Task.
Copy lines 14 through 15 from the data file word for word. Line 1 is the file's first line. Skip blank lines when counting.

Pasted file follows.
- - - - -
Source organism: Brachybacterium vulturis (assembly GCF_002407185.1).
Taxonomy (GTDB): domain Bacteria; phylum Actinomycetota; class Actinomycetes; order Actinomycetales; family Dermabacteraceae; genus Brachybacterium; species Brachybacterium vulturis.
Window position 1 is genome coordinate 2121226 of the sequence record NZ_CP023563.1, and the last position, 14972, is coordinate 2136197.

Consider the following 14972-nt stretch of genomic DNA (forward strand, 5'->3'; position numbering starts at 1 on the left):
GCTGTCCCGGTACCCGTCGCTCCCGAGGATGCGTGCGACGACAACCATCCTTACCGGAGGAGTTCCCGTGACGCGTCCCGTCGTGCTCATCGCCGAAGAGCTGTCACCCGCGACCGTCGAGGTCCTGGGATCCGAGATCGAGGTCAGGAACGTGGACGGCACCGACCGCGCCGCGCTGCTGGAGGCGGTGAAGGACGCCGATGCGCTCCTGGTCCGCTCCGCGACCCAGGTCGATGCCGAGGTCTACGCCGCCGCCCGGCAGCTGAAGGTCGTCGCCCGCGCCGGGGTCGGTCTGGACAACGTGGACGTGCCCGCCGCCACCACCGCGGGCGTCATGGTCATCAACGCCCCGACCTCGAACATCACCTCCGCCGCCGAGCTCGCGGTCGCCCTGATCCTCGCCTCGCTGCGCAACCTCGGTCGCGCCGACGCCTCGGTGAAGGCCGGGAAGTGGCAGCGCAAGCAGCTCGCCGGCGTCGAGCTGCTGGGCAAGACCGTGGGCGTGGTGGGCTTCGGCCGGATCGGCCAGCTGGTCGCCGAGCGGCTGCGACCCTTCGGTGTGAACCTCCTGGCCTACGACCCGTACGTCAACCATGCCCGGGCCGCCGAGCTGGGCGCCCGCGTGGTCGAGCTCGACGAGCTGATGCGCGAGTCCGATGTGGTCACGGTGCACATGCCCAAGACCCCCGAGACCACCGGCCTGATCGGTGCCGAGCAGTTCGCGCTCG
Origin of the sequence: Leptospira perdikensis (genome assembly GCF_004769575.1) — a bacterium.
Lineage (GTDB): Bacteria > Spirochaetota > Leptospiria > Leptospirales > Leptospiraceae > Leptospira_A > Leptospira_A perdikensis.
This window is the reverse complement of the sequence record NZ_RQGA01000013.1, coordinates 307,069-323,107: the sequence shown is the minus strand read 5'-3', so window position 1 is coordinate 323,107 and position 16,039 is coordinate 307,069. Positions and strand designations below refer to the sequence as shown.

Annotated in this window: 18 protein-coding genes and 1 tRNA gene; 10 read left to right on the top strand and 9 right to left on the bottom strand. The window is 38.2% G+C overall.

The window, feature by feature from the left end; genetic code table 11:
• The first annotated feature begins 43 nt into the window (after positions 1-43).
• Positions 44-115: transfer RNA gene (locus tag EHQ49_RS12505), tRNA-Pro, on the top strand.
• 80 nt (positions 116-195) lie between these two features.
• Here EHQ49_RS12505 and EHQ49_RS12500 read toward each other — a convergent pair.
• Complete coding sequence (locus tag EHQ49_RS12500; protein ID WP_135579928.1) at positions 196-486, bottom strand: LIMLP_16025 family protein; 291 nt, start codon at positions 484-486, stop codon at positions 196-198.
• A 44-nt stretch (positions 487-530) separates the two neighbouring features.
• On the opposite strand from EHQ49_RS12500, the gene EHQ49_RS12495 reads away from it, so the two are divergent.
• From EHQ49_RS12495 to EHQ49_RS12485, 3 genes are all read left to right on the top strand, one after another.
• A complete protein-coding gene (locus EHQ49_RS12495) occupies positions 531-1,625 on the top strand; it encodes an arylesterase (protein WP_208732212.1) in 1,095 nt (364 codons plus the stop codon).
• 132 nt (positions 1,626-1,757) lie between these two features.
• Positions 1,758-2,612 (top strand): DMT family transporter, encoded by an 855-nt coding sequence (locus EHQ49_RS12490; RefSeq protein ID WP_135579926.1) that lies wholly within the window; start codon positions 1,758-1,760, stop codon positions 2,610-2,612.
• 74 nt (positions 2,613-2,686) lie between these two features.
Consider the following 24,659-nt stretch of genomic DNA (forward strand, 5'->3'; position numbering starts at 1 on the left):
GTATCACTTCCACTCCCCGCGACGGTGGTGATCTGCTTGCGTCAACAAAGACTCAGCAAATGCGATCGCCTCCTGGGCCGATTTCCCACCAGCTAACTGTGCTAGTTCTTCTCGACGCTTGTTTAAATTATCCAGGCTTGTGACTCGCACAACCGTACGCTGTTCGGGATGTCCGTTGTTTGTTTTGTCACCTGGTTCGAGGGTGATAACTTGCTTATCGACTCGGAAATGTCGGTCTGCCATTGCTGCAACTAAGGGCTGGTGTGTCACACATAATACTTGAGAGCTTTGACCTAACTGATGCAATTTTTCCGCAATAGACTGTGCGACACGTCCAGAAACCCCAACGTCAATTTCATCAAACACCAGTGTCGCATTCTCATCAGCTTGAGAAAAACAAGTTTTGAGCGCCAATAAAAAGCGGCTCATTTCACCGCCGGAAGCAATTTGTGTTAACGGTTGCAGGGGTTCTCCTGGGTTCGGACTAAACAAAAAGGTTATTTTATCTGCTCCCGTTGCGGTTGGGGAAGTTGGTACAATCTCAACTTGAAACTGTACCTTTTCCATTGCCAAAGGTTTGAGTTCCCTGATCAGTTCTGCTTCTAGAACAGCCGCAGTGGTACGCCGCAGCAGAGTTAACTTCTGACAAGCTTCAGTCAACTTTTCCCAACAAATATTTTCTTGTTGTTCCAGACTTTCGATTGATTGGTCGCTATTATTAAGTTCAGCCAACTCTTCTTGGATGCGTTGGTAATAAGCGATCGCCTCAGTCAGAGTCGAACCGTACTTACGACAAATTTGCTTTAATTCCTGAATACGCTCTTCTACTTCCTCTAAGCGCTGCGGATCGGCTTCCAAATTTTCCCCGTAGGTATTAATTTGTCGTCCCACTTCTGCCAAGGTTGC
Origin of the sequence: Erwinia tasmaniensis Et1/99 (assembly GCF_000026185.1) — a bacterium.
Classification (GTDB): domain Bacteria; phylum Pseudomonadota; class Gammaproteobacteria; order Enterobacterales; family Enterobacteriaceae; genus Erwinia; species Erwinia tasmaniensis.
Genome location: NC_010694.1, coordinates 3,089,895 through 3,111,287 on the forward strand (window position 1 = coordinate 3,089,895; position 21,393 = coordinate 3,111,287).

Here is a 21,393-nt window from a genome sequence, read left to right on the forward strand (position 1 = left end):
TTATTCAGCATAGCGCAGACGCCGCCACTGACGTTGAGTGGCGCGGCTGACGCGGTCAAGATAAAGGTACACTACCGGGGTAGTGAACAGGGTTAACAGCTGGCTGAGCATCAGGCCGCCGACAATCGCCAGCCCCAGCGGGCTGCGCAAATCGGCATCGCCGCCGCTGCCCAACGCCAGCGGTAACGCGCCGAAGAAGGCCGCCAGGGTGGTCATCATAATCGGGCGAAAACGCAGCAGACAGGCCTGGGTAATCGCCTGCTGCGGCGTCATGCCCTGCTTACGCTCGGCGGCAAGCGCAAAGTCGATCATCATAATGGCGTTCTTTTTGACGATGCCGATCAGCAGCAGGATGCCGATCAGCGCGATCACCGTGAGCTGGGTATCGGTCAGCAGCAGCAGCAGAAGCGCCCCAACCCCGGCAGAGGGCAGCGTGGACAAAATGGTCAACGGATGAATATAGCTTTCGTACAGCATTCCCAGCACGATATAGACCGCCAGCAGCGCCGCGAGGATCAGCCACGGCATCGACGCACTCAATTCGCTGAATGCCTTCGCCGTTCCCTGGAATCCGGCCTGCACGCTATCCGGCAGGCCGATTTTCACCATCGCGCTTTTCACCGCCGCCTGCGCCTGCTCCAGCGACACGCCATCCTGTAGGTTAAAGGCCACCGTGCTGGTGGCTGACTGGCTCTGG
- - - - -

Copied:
• Here EHQ49_RS12505 and EHQ49_RS12500 read toward each other — a convergent pair.
• Complete coding sequence (locus tag EHQ49_RS12500; protein ID WP_135579928.1) at positions 196-486, bottom strand: LIMLP_16025 family protein; 291 nt, start codon at positions 484-486, stop codon at positions 196-198.